Sunday, 5 July 2015

Verge Orchard

With our limited space constraints (our block is around 427 square meters) came certain drawbacks in terms of self sustainability. One is the lack of space available for planting fruit trees as they tend to grow large and take up a decent amount of space. I have jam packed our backyard with different varieties of dwarf, semi dwarf, and columnar fruit species, but some women buy shoes, I buy fruit trees. So eventually I ran out of space entirely in our backyard, but still had a beautiful weeping mulberry tree needing a home, and a fig and orange tree needing relocating as I accidentally planted them in possibly the shadiest spots in our back yard and they were less than impressed with my efforts.
So last weekend we were lucky enough to get the Transition Town Guildford Verge Gardening Group together round at ours to help us plant the trees onto our rather large verge that currently just grows useless weeds in winter and is a dry scorched wasteland in summer. Over the course of two hours we managed to dig all three holes, amend the soil and plant all three trees.
Since then they have gotten plenty of rain, and are all looking very happy with their new homes. In future I plan on extending out and adding some more veggie garden space around the fruit trees and mulching the rest of the verge to eliminate the need of mowing and to also increase the space available for us to continue producing out own fruit and veggies. Enjoy of the photos of the process and the lovely end result, prettiest verge on the street now.
Weeping mulberry tree before transplant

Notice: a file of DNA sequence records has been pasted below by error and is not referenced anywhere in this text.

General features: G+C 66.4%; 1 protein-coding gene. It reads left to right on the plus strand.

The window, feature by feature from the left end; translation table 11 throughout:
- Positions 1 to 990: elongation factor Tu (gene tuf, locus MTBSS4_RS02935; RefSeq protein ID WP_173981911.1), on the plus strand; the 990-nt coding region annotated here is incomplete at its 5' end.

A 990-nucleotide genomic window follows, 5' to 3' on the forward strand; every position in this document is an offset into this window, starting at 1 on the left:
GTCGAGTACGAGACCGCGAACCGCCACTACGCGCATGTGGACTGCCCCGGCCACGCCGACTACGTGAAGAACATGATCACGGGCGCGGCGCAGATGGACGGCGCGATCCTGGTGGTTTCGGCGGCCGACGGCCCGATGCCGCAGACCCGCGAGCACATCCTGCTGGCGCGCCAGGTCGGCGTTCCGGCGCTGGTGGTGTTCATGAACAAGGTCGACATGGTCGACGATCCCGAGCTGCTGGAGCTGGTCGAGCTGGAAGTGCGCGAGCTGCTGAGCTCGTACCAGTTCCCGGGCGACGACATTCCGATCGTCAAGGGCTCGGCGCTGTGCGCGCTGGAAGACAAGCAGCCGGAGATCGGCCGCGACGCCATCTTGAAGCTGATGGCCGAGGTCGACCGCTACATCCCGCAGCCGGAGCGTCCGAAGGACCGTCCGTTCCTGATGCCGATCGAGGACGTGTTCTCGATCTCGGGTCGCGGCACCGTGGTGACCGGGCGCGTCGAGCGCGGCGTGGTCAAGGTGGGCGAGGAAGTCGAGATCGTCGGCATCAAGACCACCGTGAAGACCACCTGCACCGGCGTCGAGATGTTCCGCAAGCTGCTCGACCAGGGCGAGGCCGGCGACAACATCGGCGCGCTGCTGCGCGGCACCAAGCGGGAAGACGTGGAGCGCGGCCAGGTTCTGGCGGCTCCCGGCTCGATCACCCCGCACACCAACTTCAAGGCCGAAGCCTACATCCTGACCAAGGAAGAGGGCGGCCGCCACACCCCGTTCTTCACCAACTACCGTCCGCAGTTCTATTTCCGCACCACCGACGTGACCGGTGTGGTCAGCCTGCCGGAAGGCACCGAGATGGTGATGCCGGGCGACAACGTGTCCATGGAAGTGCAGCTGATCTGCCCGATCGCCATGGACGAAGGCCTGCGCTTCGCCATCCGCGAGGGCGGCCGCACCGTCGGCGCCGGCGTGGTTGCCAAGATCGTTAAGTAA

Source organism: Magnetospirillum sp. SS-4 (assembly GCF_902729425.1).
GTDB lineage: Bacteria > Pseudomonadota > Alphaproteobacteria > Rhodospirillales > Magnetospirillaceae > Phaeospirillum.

Mulberry tree located on the verge
Everyone hard at work planting the trees

Transition Town Guildford Verge Gardening Group very proud of their handy work

Tuesday, 28 April 2015

Curing your own olives

I love the fall. Signs of the cooler weather to come abound with the leaves changing colour, the winter vegetable seedlings starting to sprout and the last of the summer crops are eaten.

One of our autumn crops we started processing was the first of our olive harvest. One of the branches from our tree was hanging low over our neighbours driveway, so we pruned this off and harvested the olives. The recipe I use to cure my olives you can find here. I have found it produces excellent results, and is simple to use. We use a 30 litre barrel used in home brew to soak our olives in, and I leave my olives in the salt brine for around six months, changing the brine roughly monthly. I then soak them in fresh water for a week to remove excess salt, and bottle with herbs and spices along with a the new brine solution of salt and vinegar in sterilized jars. The spices I have used in the past include: whole peppercorns, whole garlic cloves (peeled), bay leaves, dried oregano, thyme, chilli flakes, and rosemary. I found this combination of herbs produces a lovely aromatic olive great for all different sorts of cooking or just eaten raw as a starter. I've also played around with adding different flavours to the olives, such as tequilla and lime zest, and an extra hot and spicy jar requested by a friend by adding a few extra tablespoons of dried chilli flakes. (He said they were good and hot!) The point is, use what herbs you like, and feel free to experiment with different flavours. Maybe try an asian inspired brine, using garlic, ginger, chilli, and maybe some karrif lime. The possibilities are endless! I first add the spices to the hot sterilised jars, then pack the jars tightly with the olives, ladle over the new salt and vinegar brine, and cover with olive oil. There should be enough oil on top to completely cover all the olives and keep them from oxidizing. Then I keep them in a cool dark cupboard or the fridge.